[Your name or company] has modified all or some of this content, and the National Skills Commission has not approved, endorsed or tested the modified content.
The Classification currently contains over 1200 skills profiles covering ANZSCO 4-digit unit groups and 6-digit occupations, as well as NEC occupations and specialisations.
It does not include some emerging occupations which are not yet reflected in ANZSCO or traditional labour market information.
The National Skills Commission will continuously expand and amend the Classification using stakeholder feedback and a data driven methodology. Part of this continuous improvement will be expanding these emerging occupations.
Our occupation titles also align with those in ANZSCO, so it is also possible that the occupation you are searching for is known by an alternative ‘official’ title. Our interface search functionality allows for the entry of common alternative job titles and will match these to the corresponding ANZSCO occupation.
If your occupation is not currently included, we welcome your feedback. Please access the feedback form on the National Skills Commission website or email us at firstname.lastname@example.org.
The Classification draws on a range of data sources and includes over 1000 skills profiles. Because it is regularly updated, the Classification will assist in picking up new and emerging skills and jobs more readily, compared to occupational frameworks or training packages with slower update cycles.
The breadth of the Classification also means it offers a common language of skills, enabling stakeholders to identify and articulate skills using a comprehensive and universal taxonomy.
The Classification identifies key skills attached to an occupation. This is to highlight common and transferable skills across occupations.
While organisational or sector-specific taxonomies often include granular-level profiles, fine-detail in an economy-wide classification emphasises the differences between occupations. Instead, the purpose of the Classification is to reveal the relationships – and potential transferability – of specialist tasks across occupations.
The Classification is a living dataset that will continue to change as jobs in the Australian labour market grow and evolve.
While we will continue to expand and improve the Classification, including by working closely with stakeholders, the removal of the BETA status signals that for the most part we have confirmed the Classification’s structure and approach.
We have quantified the degree of similarity between occupations using a machine learning technique that considers the shared tasks between occupations as well as the similarity in the phrasing, wording, and meaning of skills. This similarity is then expressed as a ‘similarity score’.
By identifying similar occupations, we can:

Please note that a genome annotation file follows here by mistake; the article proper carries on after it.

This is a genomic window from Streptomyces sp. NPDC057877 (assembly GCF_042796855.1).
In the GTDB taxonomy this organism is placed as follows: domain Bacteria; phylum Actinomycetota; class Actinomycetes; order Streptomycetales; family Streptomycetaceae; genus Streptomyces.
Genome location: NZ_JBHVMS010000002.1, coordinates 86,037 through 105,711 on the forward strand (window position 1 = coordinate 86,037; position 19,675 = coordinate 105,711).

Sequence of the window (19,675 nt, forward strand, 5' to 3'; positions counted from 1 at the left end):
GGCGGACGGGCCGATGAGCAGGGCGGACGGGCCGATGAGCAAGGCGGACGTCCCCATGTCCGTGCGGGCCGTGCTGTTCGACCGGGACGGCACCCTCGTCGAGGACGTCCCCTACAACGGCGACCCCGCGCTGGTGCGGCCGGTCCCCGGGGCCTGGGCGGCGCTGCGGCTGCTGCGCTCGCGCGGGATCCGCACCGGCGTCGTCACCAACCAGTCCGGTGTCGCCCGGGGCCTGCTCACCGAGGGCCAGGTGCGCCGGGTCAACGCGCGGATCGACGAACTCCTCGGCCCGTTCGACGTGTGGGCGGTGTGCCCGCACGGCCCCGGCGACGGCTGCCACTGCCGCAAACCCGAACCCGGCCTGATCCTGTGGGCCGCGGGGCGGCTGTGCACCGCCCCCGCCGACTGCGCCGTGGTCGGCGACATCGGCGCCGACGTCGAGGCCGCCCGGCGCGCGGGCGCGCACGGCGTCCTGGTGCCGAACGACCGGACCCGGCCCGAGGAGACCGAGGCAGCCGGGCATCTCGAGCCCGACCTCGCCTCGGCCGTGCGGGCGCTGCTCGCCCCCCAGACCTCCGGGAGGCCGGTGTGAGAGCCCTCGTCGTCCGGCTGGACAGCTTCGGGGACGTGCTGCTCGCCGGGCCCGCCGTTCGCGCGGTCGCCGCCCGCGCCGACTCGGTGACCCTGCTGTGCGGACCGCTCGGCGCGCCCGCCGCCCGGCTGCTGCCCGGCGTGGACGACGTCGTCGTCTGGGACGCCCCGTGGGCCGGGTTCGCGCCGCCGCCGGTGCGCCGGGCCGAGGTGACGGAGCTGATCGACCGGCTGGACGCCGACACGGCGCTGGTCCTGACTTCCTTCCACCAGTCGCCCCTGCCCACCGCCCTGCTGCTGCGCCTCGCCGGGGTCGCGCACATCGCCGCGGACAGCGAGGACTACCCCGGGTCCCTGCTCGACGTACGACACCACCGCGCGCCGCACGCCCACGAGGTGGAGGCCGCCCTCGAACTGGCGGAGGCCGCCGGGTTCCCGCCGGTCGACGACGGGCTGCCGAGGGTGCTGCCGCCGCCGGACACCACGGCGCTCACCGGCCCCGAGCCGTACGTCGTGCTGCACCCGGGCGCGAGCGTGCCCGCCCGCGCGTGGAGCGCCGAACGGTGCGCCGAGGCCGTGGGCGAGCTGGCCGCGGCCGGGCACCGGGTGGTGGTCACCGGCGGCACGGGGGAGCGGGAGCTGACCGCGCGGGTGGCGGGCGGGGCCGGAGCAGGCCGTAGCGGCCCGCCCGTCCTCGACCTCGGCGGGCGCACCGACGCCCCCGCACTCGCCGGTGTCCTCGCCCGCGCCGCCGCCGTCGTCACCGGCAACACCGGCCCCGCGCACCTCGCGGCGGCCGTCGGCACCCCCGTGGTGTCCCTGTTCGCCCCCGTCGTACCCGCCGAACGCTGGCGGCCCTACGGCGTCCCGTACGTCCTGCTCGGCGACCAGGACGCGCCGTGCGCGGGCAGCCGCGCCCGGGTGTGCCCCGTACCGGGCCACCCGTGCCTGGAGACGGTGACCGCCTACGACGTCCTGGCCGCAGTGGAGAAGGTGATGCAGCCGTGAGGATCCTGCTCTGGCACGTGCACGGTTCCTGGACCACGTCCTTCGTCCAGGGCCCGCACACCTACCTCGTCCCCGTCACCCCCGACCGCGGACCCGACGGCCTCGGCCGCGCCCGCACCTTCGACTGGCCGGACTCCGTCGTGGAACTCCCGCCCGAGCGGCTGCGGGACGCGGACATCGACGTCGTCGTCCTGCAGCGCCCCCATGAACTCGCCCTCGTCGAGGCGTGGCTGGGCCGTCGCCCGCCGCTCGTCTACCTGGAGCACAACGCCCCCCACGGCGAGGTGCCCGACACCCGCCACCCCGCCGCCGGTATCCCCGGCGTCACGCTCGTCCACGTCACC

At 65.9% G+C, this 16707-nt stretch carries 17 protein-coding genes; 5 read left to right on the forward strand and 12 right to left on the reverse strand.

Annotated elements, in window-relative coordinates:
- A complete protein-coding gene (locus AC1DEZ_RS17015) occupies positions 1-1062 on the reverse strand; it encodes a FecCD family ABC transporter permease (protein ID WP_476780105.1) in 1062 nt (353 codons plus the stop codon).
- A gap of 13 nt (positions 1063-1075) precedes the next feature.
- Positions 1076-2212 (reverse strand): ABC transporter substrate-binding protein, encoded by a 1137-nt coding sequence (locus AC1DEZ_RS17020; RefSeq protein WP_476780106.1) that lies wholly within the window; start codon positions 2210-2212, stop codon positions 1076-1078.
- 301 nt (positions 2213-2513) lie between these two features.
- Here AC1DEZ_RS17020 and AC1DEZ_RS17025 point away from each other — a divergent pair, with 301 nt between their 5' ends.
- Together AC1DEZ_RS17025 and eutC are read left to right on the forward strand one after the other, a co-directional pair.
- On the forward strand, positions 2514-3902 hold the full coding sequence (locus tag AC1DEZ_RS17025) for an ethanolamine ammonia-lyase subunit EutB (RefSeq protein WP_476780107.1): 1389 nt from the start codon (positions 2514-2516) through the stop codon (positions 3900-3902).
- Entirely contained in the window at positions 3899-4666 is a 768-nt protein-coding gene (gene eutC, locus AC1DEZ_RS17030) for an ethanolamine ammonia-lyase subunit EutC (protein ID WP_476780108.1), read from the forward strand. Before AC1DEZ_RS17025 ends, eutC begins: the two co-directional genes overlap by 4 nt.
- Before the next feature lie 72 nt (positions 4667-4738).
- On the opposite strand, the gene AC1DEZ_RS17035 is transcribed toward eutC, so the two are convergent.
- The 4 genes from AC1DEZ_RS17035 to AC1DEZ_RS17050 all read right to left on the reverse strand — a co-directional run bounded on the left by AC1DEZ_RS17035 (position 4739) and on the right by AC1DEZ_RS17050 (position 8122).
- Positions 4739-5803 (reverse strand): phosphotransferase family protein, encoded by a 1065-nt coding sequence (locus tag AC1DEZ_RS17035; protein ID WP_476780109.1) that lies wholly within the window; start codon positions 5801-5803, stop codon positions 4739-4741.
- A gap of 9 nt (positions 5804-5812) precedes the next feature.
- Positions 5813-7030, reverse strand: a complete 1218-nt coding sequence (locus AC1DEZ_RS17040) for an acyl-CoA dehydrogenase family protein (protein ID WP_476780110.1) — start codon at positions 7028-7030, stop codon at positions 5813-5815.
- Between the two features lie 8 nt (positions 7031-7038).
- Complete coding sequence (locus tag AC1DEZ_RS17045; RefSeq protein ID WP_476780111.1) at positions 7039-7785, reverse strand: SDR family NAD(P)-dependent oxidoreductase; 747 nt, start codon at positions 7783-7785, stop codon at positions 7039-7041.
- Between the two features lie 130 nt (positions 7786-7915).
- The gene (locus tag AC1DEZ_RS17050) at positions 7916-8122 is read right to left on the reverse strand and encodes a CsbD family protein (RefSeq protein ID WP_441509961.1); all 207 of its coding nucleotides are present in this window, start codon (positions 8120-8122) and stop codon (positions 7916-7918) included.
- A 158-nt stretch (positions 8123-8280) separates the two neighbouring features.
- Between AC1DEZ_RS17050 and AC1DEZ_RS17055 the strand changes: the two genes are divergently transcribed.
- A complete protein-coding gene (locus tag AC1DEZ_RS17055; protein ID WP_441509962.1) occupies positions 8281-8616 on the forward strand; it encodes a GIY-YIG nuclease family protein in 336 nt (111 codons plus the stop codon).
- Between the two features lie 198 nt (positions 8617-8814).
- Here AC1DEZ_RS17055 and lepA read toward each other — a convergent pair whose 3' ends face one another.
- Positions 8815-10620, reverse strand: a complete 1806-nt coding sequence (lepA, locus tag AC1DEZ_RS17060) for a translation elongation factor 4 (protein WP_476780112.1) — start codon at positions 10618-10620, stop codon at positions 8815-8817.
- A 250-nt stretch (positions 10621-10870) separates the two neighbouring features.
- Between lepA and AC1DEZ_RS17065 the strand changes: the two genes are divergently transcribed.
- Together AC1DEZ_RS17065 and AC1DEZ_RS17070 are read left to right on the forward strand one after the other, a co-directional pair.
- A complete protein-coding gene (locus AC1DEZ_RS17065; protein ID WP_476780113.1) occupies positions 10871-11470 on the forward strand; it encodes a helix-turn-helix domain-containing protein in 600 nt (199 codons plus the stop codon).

- identify where emerging skills needs in the Australian labour market might be met by an existing workforce.
- support workers, job seekers and those providing career advice by recognising transferable skills and identifying similar roles for job transitions.
- support employers to undertake workforce planning and development by identifying similarities and skills gaps between required and existing roles.
- support education providers to develop more streamlined training packages that cover a broader range of occupations that utilise similar skills.
- support policy makers to better target government support for education and employment programs.
The occupation to occupations similarity scores have been released as a dataset and interactive interface, and the top matches for each occupation are now also displayed on occupation profiles in the Classification.
The Australian Skills Classification helps define the skills that underpin jobs in Australia.
As employers, workers, education providers and policy makers recognise that skills are the real currency of the labour market, the Australian Skills Classification can play a pivotal part in enabling new skills-based approaches to workforce and talent strategies, learning and development, and policy.
The Classification identifies three types of skills for every occupation: specialist tasks, technology tools and core competencies. Similar specialist tasks are grouped together into skills clusters, which are further grouped into skills cluster families.
You can explore the data by skills cluster or by occupation. See the Downloads tab for resources such as the latest data set and reports providing detailed information on the Classification and the methodology. The Similar Occupations tab features an application of the Classification.
Feedback on the Classification is welcome either directly or through our survey at the Feedback tab.